She was unflinchingly still, her body strewn across the the immaculately made bed where it had dizzily fallen over an hour ago. She stared emptily across the room at the numbers on the clock - numbers whose green glow cut through the darkness of the room as they flowed one into the next, ticking off sixty second increments of the dragging evening. Numbers seemed to define her life as of late: the numbers on the scale, the numbers on the tape measure, the numbers on the treadmill, the numbers on the nutritional panels; each number was loaded with dread and dissatisfaction; no number was small enough.
That morning the scale had read 108, and those eight pounds attached to the hundred seemed simply extraneous. Her intake had been immediately restricted to a mere three hundred calories; breakfast was an apple and a nauseating cocktail of diet pills, lunch was skipped over entirely, and dinner - a miniscule portion of turkey and mashed potatoes - was choked down with a side of guilt. The next hour and a half had been spent pushing her every physical limit on the old treadmill tucked in the corner of the public gym. She'd hardly been able to stand through her shower - ice cold, of course, because periods of exposure to the cold was rumored to jolt one's metabolism as the body must work harder to warm itself - and as soon as she'd redressed herself, the lightheadedness she'd become so adept at ignoring intensified and knocked her into a haphazard heap on the bed.
Despite being physically drained, her mind was still in overdrive; the entire hour she'd been nestled in the mounds of pillows had been spent in an agonizing internal debate. Acutely aware of the recently purchased provolone cheese tossed into the dairy drawer of the refrigerator, her body was begging her for just one piece, but her brain was so repulsed by the ninety calories and five grams of fat heralded by the nutritional label that she couldn't bring herself to indulge. As she berated her psyche for pleading for a single slice, screaming at herself every demeaning term that came to mind, hot tears began to form and spill onto the ivory eyelet pillowcases. She'd never imagined that such misery could come from something as innocuous as a Sara Lee package. Slowly she swung her sore legs from the bed and shuffled into the kitchen, removed the cheese from the drawer, and flung the package across the kitchen. The tears were uncontrollable now, just as everything else in her life seemed uncontrollable, and she slumped to the tile, her back against the softly humming refrigerator. Reaching across towards the red and white plastic package, she sat sobbing for the next several minutes, the offending provolone sitting cold in her hands. Without thinking, she pulled herself to her feet and removed a gallon of bleach from the cabinet under the sink and poured half of its contents across the cheese, rendering it inedible. She mopped up her tears first and the mess on the floor second, dropped the soaked paper towels into a plastic bag from the grocery store, halfheartedly wondering if it was the one that carried home the damned deli slices in the first place, and tucked it into the bottom of the trash can, beneath the day's coffee grounds and newspaper, where it was unlikely to be found.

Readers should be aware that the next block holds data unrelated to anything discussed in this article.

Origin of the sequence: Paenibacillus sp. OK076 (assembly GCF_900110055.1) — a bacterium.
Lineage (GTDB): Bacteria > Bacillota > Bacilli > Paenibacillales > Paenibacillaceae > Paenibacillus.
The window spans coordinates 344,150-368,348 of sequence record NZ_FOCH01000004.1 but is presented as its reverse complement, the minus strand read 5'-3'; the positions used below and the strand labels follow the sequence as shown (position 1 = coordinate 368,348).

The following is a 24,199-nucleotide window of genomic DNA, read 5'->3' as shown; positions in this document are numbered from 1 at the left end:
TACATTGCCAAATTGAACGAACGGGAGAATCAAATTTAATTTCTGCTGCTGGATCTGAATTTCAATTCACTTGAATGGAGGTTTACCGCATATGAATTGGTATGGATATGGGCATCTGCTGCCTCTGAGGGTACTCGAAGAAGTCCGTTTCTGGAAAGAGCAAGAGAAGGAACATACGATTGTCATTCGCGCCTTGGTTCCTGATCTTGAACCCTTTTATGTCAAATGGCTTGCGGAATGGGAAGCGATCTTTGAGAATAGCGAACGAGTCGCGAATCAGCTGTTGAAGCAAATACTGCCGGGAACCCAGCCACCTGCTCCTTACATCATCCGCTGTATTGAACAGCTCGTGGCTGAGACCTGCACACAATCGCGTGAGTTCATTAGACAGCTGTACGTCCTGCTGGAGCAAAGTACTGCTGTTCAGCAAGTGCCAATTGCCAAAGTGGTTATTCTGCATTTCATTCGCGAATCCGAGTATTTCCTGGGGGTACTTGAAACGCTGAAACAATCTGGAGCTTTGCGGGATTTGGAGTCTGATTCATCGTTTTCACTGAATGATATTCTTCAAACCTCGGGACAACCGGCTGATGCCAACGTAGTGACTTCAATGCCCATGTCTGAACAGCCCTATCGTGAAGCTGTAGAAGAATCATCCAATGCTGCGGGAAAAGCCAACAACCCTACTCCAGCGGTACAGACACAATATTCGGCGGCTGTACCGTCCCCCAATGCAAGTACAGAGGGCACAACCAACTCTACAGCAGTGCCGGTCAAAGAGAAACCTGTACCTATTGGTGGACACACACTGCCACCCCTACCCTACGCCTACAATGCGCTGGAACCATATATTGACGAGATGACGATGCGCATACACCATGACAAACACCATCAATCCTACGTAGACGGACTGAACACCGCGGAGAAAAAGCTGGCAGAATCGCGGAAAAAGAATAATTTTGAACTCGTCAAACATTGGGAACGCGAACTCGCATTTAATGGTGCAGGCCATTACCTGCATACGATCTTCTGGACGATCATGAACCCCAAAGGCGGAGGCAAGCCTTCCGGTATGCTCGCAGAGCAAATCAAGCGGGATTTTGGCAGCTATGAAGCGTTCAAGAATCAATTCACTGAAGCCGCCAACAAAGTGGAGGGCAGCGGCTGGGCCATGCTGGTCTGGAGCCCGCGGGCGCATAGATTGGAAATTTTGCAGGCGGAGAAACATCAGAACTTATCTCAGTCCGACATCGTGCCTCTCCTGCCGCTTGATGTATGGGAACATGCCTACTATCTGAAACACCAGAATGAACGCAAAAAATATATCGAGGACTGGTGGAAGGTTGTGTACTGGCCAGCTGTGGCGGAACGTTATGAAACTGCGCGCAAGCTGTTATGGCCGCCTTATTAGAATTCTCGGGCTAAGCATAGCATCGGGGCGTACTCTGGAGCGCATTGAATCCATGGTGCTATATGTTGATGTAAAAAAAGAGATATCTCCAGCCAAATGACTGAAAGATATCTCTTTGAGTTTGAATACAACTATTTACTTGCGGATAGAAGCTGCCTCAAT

Still operating on autopilot and only half aware of her movements, she trudged back across the apartment and into her bedroom, pulling the down comforter around her shaking shoulders once again, eyes fixated back on the digital alarm that threatened to blare its morning wakeup call in only four short hours.
This is a slightly edited opening portion of an expository essay I'm currently writing for one of my classes, and it relays the defining moment in my life that I realized I had an eating disorder. It came about two months before I began the long and slow process of recovery.
I developed my eating disorder while living at home through my first two years of college. After transferring to a residential university, I alternated cycles of quintessential college student habits (Ramen and doughnut diet, anyone?) with regression into my eating disordered habits. Unsurprisingly, I climbed back to a healthy weight, but I was certainly not recovered mentally.
The past year I have immersed myself completely in nutrition, health, and fitness as a means of focusing on the right aspects of food. I may not wake up every day loving my body, but I do try to treat it with love. Fake it till you make it, if you will. I have learned to focus on healthy, hearty, primarily vegan foods combined with exercise, which I no longer use as a "remedial fix" for "overindulging". I'm learning that I actually have quite the appetite for superfoods! As I remind myself that it's a good thing to appreciate good food, I feel so much stronger and happier - who'da thunk that not depriving oneself could actually lead to a much cheerier disposition and outlook!?
Why do I feel compelled to post all this here? Because I see how many other women have struggled with disordered eating and found a balance in immersion in a highly healthful lifestyle, and I admire the strength with which they have risen above their past experiences and past tendencies. I have the utmost respect for what they are doing with their lives. I'm not going to pretend that I don't still deal with disordered impulses, but I realize that I can choose not to give in to them. Eating disorders are not creatures that you simply wake up one day and "get over". The women, though, have have been brave enough to share their stories on their own blogs, have greatly inspired me to do right by my body and take care of myself, and I feel that if my story can do the same for just one other individual, it's worth it. I'm here, always and anytime, to hear your stories as well.